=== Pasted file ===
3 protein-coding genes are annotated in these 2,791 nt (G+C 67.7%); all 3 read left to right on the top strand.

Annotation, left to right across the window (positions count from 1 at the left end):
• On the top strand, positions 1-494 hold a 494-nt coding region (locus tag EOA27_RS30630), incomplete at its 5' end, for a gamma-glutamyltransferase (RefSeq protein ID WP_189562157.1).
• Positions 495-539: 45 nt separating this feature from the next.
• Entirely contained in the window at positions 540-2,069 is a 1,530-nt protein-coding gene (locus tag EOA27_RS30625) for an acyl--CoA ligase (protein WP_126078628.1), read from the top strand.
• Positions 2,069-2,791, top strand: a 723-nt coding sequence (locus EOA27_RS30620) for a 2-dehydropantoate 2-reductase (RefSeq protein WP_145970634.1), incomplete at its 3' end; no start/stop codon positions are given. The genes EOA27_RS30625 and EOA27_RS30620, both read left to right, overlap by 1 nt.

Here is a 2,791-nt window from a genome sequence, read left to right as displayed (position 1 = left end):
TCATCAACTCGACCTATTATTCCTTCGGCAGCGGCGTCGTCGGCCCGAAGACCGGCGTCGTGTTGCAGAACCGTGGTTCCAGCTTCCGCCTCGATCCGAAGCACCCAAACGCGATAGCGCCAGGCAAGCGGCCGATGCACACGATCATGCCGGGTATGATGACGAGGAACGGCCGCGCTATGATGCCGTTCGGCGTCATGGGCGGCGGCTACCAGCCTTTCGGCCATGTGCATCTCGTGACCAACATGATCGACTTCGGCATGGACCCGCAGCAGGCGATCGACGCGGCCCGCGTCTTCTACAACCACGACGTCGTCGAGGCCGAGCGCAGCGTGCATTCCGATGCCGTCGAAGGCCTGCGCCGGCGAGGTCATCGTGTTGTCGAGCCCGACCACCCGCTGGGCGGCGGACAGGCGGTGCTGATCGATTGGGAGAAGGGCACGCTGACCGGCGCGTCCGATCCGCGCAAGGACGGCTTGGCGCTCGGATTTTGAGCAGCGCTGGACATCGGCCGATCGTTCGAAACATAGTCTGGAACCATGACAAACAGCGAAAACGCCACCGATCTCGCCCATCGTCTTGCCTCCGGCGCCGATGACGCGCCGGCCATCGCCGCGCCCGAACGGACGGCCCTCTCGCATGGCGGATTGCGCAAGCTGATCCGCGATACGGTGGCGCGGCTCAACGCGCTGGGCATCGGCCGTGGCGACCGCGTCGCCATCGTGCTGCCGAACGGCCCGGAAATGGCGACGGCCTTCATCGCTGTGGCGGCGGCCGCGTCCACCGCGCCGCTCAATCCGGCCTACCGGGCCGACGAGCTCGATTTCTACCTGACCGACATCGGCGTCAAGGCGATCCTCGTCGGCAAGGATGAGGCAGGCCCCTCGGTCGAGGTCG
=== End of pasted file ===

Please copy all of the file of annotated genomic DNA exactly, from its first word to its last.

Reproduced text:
3 protein-coding genes are annotated in these 2,791 nt (G+C 67.7%); all 3 read left to right on the top strand.

Annotation, left to right across the window (positions count from 1 at the left end):
• On the top strand, positions 1-494 hold a 494-nt coding region (locus tag EOA27_RS30630), incomplete at its 5' end, for a gamma-glutamyltransferase (RefSeq protein ID WP_189562157.1).
• Positions 495-539: 45 nt separating this feature from the next.
• Entirely contained in the window at positions 540-2,069 is a 1,530-nt protein-coding gene (locus tag EOA27_RS30625) for an acyl--CoA ligase (protein WP_126078628.1), read from the top strand.
• Positions 2,069-2,791, top strand: a 723-nt coding sequence (locus EOA27_RS30620) for a 2-dehydropantoate 2-reductase (RefSeq protein WP_145970634.1), incomplete at its 3' end; no start/stop codon positions are given. The genes EOA27_RS30625 and EOA27_RS30620, both read left to right, overlap by 1 nt.

Here is a 2,791-nt window from a genome sequence, read left to right as displayed (position 1 = left end):
TCATCAACTCGACCTATTATTCCTTCGGCAGCGGCGTCGTCGGCCCGAAGACCGGCGTCGTGTTGCAGAACCGTGGTTCCAGCTTCCGCCTCGATCCGAAGCACCCAAACGCGATAGCGCCAGGCAAGCGGCCGATGCACACGATCATGCCGGGTATGATGACGAGGAACGGCCGCGCTATGATGCCGTTCGGCGTCATGGGCGGCGGCTACCAGCCTTTCGGCCATGTGCATCTCGTGACCAACATGATCGACTTCGGCATGGACCCGCAGCAGGCGATCGACGCGGCCCGCGTCTTCTACAACCACGACGTCGTCGAGGCCGAGCGCAGCGTGCATTCCGATGCCGTCGAAGGCCTGCGCCGGCGAGGTCATCGTGTTGTCGAGCCCGACCACCCGCTGGGCGGCGGACAGGCGGTGCTGATCGATTGGGAGAAGGGCACGCTGACCGGCGCGTCCGATCCGCGCAAGGACGGCTTGGCGCTCGGATTTTGAGCAGCGCTGGACATCGGCCGATCGTTCGAAACATAGTCTGGAACCATGACAAACAGCGAAAACGCCACCGATCTCGCCCATCGTCTTGCCTCCGGCGCCGATGACGCGCCGGCCATCGCCGCGCCCGAACGGACGGCCCTCTCGCATGGCGGATTGCGCAAGCTGATCCGCGATACGGTGGCGCGGCTCAACGCGCTGGGCATCGGCCGTGGCGACCGCGTCGCCATCGTGCTGCCGAACGGCCCGGAAATGGCGACGGCCTTCATCGCTGTGGCGGCGGCCGCGTCCACCGCGCCGCTCAATCCGGCCTACCGGGCCGACGAGCTCGATTTCTACCTGACCGACATCGGCGTCAAGGCGATCCTCGTCGGCAAGGATGAGGCAGGCCCCTCGGTCGAGGTCG